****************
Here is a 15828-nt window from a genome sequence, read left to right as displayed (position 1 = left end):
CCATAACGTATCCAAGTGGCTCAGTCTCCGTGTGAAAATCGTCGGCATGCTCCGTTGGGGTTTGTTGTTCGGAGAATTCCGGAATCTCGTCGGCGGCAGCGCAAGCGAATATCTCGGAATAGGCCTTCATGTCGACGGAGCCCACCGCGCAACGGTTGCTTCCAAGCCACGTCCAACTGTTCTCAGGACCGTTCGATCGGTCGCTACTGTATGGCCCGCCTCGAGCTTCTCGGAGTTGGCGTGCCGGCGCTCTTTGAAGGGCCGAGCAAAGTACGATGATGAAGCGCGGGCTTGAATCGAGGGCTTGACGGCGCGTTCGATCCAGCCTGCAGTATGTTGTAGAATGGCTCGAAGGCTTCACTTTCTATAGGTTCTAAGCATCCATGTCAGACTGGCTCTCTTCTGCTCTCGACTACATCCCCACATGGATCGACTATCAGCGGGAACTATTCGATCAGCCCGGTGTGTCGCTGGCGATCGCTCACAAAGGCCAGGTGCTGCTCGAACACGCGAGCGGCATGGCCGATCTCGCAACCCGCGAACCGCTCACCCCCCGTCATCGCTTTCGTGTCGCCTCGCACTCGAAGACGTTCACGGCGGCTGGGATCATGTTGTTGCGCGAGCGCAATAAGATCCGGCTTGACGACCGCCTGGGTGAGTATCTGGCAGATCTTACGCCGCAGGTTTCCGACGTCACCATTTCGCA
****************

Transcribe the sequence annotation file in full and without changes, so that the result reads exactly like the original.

Here is a 15828-nt window from a genome sequence, read left to right as displayed (position 1 = left end):
CCATAACGTATCCAAGTGGCTCAGTCTCCGTGTGAAAATCGTCGGCATGCTCCGTTGGGGTTTGTTGTTCGGAGAATTCCGGAATCTCGTCGGCGGCAGCGCAAGCGAATATCTCGGAATAGGCCTTCATGTCGACGGAGCCCACCGCGCAACGGTTGCTTCCAAGCCACGTCCAACTGTTCTCAGGACCGTTCGATCGGTCGCTACTGTATGGCCCGCCTCGAGCTTCTCGGAGTTGGCGTGCCGGCGCTCTTTGAAGGGCCGAGCAAAGTACGATGATGAAGCGCGGGCTTGAATCGAGGGCTTGACGGCGCGTTCGATCCAGCCTGCAGTATGTTGTAGAATGGCTCGAAGGCTTCACTTTCTATAGGTTCTAAGCATCCATGTCAGACTGGCTCTCTTCTGCTCTCGACTACATCCCCACATGGATCGACTATCAGCGGGAACTATTCGATCAGCCCGGTGTGTCGCTGGCGATCGCTCACAAAGGCCAGGTGCTGCTCGAACACGCGAGCGGCATGGCCGATCTCGCAACCCGCGAACCGCTCACCCCCCGTCATCGCTTTCGTGTCGCCTCGCACTCGAAGACGTTCACGGCGGCTGGGATCATGTTGTTGCGCGAGCGCAATAAGATCCGGCTTGACGACCGCCTGGGTGAGTATCTGGCAGATCTTACGCCGCAGGTTTCCGACGTCACCATTTCGCA